Other editions of this item : Scotland Forever by Lady Elizabeth Butler.DHM0200
TYPEDESCRIPTIONSIZESIGNATURESOFFERSPRICEPURCHASING
PRINT Open edition print. Image size 32in x 15in (81cm x 38cm) noneHalf
Price!

Supplied with one or more  free art prints!
Now : £38.00VIEW EDITION...
PRINT Open edition print. Image size 14 inches x 7 inches (36cm x 18cm)none£5 Off!Add any two items on this offer to your basket, and the lower priced item will be half price in the checkout!Now : £20.00VIEW EDITION...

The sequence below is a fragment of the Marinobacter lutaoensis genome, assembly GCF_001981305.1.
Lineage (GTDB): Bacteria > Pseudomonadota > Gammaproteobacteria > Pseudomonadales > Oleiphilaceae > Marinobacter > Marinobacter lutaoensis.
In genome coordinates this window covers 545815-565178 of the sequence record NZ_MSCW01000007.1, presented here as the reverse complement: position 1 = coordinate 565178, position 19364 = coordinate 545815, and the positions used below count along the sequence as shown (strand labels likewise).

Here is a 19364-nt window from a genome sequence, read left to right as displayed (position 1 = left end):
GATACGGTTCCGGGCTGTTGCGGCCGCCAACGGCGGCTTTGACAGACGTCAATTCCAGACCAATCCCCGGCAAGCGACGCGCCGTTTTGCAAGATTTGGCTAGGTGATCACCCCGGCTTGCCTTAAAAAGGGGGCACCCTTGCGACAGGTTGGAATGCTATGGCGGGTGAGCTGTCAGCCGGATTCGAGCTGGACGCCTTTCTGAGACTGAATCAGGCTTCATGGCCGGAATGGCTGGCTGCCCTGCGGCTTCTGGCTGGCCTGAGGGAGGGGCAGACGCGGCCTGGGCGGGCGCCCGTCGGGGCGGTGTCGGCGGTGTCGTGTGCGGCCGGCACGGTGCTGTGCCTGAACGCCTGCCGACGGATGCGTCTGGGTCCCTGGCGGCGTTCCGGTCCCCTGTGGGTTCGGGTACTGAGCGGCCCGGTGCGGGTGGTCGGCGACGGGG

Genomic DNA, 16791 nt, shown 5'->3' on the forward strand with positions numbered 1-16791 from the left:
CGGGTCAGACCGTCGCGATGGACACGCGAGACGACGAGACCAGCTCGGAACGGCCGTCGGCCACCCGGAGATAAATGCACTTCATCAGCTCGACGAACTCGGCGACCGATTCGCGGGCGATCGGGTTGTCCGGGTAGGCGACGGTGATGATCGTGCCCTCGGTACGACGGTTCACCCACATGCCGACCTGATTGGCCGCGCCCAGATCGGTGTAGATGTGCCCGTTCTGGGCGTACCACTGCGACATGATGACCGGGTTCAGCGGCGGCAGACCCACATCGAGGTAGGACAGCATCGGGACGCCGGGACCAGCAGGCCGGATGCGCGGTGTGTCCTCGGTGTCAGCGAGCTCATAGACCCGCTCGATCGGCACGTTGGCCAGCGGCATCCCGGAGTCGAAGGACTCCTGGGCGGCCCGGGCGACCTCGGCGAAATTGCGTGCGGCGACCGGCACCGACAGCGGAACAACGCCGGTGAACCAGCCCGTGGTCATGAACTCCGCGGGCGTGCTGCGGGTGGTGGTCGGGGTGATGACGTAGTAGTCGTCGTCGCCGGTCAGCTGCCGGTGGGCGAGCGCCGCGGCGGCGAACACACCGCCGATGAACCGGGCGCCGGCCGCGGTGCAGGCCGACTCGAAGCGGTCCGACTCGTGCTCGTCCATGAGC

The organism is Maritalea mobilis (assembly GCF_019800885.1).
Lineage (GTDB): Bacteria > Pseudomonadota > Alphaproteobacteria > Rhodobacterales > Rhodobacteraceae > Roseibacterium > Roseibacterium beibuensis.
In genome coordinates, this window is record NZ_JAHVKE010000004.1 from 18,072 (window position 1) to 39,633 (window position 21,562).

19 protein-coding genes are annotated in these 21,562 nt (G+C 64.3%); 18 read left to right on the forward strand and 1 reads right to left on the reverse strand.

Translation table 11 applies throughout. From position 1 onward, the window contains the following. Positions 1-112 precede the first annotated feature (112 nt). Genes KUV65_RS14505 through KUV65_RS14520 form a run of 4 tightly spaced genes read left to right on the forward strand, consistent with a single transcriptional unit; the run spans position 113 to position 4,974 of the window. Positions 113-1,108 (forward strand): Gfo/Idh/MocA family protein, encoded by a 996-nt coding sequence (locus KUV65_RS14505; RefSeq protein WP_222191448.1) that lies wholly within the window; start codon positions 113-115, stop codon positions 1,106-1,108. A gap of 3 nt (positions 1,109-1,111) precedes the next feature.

GICLEE
CANVAS
Small number of giclee canvas prints available. Size 36 inches x 22 inches (91cm x 56cm)noneHalf
Price!
Now : £250.00VIEW EDITION...
ANTIQUE
CHROMOLITHOGRAPH
Black and white photogravure, published 1894 by S Hildesheimer. Size 14 inches x 26 inches (36cm x 66cm)none£700.00VIEW EDITION...
EX-DISPLAY
PRINT
**Open edition print. (2 prints reduced to clear).

Ex display prints with some slight surface scratches.
Image size 32in x 15in (81cm x 38cm) noneHalf
Price!
Now : £31.00VIEW EDITION...

This Week's Half Price Art